The 2012 discovery of the Higgs boson opens brand-new studies of its properties, the SM in general, and of possible physics beyond the SM. Outstanding opportunities have emerged for measurements of fundamental importance at the HL-LHC, such as the first direct constraints on the Higgs trilinear self-coupling and the natural width. The experience of LHC Run 2 has led to an improved understanding of the HL-LHC’s ability to probe Higgs pair production, a key measure of its self-interaction, with a projected combined ATLAS and CMS sensitivity of four standard deviations. In addition to significant improvements on the precision of Higgs-boson measurements, the HL-LHC will improve searches for heavier Higgs bosons motivated by theories beyond the SM and will be able to probe very rare exotic decay modes thanks to the huge dataset expected.

    The new report considers a large variety of new-physics models that can be probed at HL-LHC. In addition to searches for new heavy resonances and supersymmetry models, it includes results on dark matter and dark sectors, long-lived particles, leptoquarks, sterile neutrinos, axion-like particles, heavy scalars, vector-like quarks, and more. “Particular attention is placed on the potential opened by the LHC detector upgrades, the assessment of future systematic uncertainties, and new experimental techniques,” says steering-group member Andreas Meyer of CMS. “In addition to extending the present LHC mass and coupling reach by 20–50% for most new-physics scenarios, the HL-LHC will be able to potentially discover, or constrain, new physics that is not in reach of the current LHC dataset.”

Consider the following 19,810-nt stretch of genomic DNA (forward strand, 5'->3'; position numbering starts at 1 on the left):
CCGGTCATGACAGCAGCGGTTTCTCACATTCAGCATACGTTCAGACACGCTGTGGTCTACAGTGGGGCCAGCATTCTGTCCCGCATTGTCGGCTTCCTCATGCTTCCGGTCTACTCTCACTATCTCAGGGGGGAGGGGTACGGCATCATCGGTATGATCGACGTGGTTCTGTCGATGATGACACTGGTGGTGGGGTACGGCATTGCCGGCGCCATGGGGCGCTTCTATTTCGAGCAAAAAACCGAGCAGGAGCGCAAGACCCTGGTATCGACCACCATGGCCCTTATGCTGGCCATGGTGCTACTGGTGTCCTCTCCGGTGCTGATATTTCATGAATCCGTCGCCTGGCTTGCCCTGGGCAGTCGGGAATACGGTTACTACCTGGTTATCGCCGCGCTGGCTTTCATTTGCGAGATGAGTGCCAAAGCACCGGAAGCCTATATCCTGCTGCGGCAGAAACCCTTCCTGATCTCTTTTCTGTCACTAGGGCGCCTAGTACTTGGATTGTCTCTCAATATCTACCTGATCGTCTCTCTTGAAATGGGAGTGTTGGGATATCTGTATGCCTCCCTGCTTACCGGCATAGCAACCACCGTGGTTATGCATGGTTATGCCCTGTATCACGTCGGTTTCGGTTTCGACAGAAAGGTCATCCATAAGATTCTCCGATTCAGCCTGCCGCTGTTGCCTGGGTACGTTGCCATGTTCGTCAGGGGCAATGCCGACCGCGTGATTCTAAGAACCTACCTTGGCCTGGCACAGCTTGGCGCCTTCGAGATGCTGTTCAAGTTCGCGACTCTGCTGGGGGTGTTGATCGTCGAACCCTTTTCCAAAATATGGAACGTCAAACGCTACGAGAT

Pushing for precision

    The flavour-physics programme at the HL-LHC comprises many different probes – the weak decays of beauty, charm, strange and top quarks, as well as of the τ lepton and the Higgs boson – in which the experiments can search for signs of new physics. ATLAS and CMS will push the measurement precision of Higgs couplings and search for rare top decays, while the proposed second phase of the LHCb upgrade will greatly enhance the sensitivity with a range of beauty-, charm-, and strange-hadron probes. “It’s really exciting to see the full potential of the HL-LHC as a facility for precision flavour physics,” says steering-group member Mika Vesterinen of LHCb. “The projected experimental advances are also expected to be accompanied by improvements in theory, enhancing the current mass-reach on new physics by a factor as large as four.”

    Finally, the report identifies four major scientific goals for future high-density QCD studies at the LHC, including detailed characterisation of the quark–gluon plasma and its underlying parton dynamics, the development of a unified picture of particle production, and QCD dynamics from small to large systems. To address these goals, high-luminosity lead–lead and proton–lead collision programmes are considered as priorities, while high-luminosity runs with intermediate-mass nuclei such as argon could extend the heavy-ion programme at the LHC into the HL-LHC phase.

    High-energy considerations

    High Energy LHC (HE-LHC)

    One of the proposed options for a future collider at CERN is the HE-LHC, a new pp collider in the LHC ring with CM energy in the range of 27 TeV, which would occupy the same tunnel but be built from advanced high-field dipole magnets that could support roughly double the LHC’s energy. Such a machine would be expected to deliver an integrated proton–proton luminosity of 15,000 fb–1 at a centre-of-mass energy of 27 TeV, increasing the discovery mass-reach beyond anything possible at the HL-LHC. The HE-LHC would provide precision access to rare Higgs boson (H) production modes, with approximately a 2% uncertainty on the ttH coupling, as well as an unambiguous observation of the HH signal and a precision of about 20% on the trilinear coupling. An HE-LHC would enable a heavy new Z´ gauge boson discovered at the HL-LHC to be studied in detail, and in general double the discovery reach of the HL-LHC to beyond 10 TeV.